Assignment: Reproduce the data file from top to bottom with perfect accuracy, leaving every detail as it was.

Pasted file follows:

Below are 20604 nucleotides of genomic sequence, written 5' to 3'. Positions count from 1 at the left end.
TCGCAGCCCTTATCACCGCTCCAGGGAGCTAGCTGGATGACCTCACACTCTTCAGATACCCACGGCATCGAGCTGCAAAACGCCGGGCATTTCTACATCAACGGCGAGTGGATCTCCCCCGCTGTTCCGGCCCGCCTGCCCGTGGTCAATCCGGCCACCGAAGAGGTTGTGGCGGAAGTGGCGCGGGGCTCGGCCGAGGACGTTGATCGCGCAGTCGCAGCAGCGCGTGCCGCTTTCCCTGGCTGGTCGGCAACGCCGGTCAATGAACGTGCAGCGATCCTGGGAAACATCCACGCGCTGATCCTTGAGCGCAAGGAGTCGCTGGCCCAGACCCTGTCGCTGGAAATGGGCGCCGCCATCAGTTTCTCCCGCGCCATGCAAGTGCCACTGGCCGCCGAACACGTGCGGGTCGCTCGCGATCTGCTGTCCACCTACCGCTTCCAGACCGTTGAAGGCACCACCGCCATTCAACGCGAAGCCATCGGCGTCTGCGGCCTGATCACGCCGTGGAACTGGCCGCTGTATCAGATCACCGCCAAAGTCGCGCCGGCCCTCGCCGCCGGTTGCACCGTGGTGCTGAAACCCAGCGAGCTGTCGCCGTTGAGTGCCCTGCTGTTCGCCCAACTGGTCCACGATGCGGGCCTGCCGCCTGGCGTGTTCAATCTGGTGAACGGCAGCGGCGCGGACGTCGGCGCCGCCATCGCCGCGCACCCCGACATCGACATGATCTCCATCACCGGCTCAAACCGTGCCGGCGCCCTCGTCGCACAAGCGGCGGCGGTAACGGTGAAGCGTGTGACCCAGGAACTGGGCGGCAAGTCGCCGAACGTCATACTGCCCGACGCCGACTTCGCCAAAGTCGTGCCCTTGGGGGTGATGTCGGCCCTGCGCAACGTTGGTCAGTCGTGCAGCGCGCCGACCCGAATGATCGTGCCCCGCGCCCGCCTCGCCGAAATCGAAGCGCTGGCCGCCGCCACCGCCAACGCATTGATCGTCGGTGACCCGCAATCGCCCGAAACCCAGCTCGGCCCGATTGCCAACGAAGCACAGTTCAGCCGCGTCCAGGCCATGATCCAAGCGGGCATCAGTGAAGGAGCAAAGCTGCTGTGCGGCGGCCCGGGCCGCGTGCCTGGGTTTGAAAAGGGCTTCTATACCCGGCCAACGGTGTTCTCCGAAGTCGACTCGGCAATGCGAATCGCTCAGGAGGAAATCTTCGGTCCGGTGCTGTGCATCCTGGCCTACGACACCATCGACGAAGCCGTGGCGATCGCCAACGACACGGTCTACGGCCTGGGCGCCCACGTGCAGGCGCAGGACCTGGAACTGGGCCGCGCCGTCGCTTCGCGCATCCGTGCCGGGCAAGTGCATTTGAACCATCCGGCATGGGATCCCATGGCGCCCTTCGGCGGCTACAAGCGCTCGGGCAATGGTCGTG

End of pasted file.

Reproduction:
Below are 20604 nucleotides of genomic sequence, written 5' to 3'. Positions count from 1 at the left end.
TCGCAGCCCTTATCACCGCTCCAGGGAGCTAGCTGGATGACCTCACACTCTTCAGATACCCACGGCATCGAGCTGCAAAACGCCGGGCATTTCTACATCAACGGCGAGTGGATCTCCCCCGCTGTTCCGGCCCGCCTGCCCGTGGTCAATCCGGCCACCGAAGAGGTTGTGGCGGAAGTGGCGCGGGGCTCGGCCGAGGACGTTGATCGCGCAGTCGCAGCAGCGCGTGCCGCTTTCCCTGGCTGGTCGGCAACGCCGGTCAATGAACGTGCAGCGATCCTGGGAAACATCCACGCGCTGATCCTTGAGCGCAAGGAGTCGCTGGCCCAGACCCTGTCGCTGGAAATGGGCGCCGCCATCAGTTTCTCCCGCGCCATGCAAGTGCCACTGGCCGCCGAACACGTGCGGGTCGCTCGCGATCTGCTGTCCACCTACCGCTTCCAGACCGTTGAAGGCACCACCGCCATTCAACGCGAAGCCATCGGCGTCTGCGGCCTGATCACGCCGTGGAACTGGCCGCTGTATCAGATCACCGCCAAAGTCGCGCCGGCCCTCGCCGCCGGTTGCACCGTGGTGCTGAAACCCAGCGAGCTGTCGCCGTTGAGTGCCCTGCTGTTCGCCCAACTGGTCCACGATGCGGGCCTGCCGCCTGGCGTGTTCAATCTGGTGAACGGCAGCGGCGCGGACGTCGGCGCCGCCATCGCCGCGCACCCCGACATCGACATGATCTCCATCACCGGCTCAAACCGTGCCGGCGCCCTCGTCGCACAAGCGGCGGCGGTAACGGTGAAGCGTGTGACCCAGGAACTGGGCGGCAAGTCGCCGAACGTCATACTGCCCGACGCCGACTTCGCCAAAGTCGTGCCCTTGGGGGTGATGTCGGCCCTGCGCAACGTTGGTCAGTCGTGCAGCGCGCCGACCCGAATGATCGTGCCCCGCGCCCGCCTCGCCGAAATCGAAGCGCTGGCCGCCGCCACCGCCAACGCATTGATCGTCGGTGACCCGCAATCGCCCGAAACCCAGCTCGGCCCGATTGCCAACGAAGCACAGTTCAGCCGCGTCCAGGCCATGATCCAAGCGGGCATCAGTGAAGGAGCAAAGCTGCTGTGCGGCGGCCCGGGCCGCGTGCCTGGGTTTGAAAAGGGCTTCTATACCCGGCCAACGGTGTTCTCCGAAGTCGACTCGGCAATGCGAATCGCTCAGGAGGAAATCTTCGGTCCGGTGCTGTGCATCCTGGCCTACGACACCATCGACGAAGCCGTGGCGATCGCCAACGACACGGTCTACGGCCTGGGCGCCCACGTGCAGGCGCAGGACCTGGAACTGGGCCGCGCCGTCGCTTCGCGCATCCGTGCCGGGCAAGTGCATTTGAACCATCCGGCATGGGATCCCATGGCGCCCTTCGGCGGCTACAAGCGCTCGGGCAATGGTCGTG